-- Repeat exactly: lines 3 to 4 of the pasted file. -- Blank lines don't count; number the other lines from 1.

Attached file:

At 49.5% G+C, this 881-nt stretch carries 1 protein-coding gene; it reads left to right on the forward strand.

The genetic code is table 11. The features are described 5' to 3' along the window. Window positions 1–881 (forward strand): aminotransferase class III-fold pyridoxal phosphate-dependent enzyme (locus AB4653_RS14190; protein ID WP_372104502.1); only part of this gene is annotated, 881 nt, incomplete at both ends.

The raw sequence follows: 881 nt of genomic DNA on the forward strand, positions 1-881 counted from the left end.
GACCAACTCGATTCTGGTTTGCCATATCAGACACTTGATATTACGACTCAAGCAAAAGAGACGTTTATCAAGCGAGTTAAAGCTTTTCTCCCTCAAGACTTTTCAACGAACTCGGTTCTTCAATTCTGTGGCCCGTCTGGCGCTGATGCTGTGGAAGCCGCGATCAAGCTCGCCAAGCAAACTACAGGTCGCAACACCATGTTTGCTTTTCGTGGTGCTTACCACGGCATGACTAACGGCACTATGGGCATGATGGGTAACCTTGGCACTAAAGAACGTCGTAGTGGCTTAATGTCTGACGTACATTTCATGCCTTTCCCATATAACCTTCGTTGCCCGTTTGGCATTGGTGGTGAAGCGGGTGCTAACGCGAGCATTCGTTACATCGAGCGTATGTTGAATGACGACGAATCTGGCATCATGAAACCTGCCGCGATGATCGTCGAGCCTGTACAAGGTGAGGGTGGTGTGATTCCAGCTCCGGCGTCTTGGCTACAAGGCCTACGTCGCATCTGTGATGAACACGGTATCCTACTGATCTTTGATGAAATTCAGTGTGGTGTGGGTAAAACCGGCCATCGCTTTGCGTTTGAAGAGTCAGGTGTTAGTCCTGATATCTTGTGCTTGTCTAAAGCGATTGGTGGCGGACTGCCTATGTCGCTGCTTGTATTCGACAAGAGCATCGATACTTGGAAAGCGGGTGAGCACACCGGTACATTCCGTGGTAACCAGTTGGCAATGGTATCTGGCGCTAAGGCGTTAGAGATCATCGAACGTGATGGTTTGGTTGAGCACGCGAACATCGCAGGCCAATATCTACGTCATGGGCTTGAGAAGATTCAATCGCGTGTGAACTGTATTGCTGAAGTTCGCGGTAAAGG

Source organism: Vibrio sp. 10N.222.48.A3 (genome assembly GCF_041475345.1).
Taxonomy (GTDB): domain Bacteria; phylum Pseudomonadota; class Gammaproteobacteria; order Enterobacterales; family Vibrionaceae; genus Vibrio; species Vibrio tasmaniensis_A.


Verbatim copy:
The raw sequence follows: 881 nt of genomic DNA on the forward strand, positions 1-881 counted from the left end.
GACCAACTCGATTCTGGTTTGCCATATCAGACACTTGATATTACGACTCAAGCAAAAGAGACGTTTATCAAGCGAGTTAAAGCTTTTCTCCCTCAAGACTTTTCAACGAACTCGGTTCTTCAATTCTGTGGCCCGTCTGGCGCTGATGCTGTGGAAGCCGCGATCAAGCTCGCCAAGCAAACTACAGGTCGCAACACCATGTTTGCTTTTCGTGGTGCTTACCACGGCATGACTAACGGCACTATGGGCATGATGGGTAACCTTGGCACTAAAGAACGTCGTAGTGGCTTAATGTCTGACGTACATTTCATGCCTTTCCCATATAACCTTCGTTGCCCGTTTGGCATTGGTGGTGAAGCGGGTGCTAACGCGAGCATTCGTTACATCGAGCGTATGTTGAATGACGACGAATCTGGCATCATGAAACCTGCCGCGATGATCGTCGAGCCTGTACAAGGTGAGGGTGGTGTGATTCCAGCTCCGGCGTCTTGGCTACAAGGCCTACGTCGCATCTGTGATGAACACGGTATCCTACTGATCTTTGATGAAATTCAGTGTGGTGTGGGTAAAACCGGCCATCGCTTTGCGTTTGAAGAGTCAGGTGTTAGTCCTGATATCTTGTGCTTGTCTAAAGCGATTGGTGGCGGACTGCCTATGTCGCTGCTTGTATTCGACAAGAGCATCGATACTTGGAAAGCGGGTGAGCACACCGGTACATTCCGTGGTAACCAGTTGGCAATGGTATCTGGCGCTAAGGCGTTAGAGATCATCGAACGTGATGGTTTGGTTGAGCACGCGAACATCGCAGGCCAATATCTACGTCATGGGCTTGAGAAGATTCAATCGCGTGTGAACTGTATTGCTGAAGTTCGCGGTAAAGG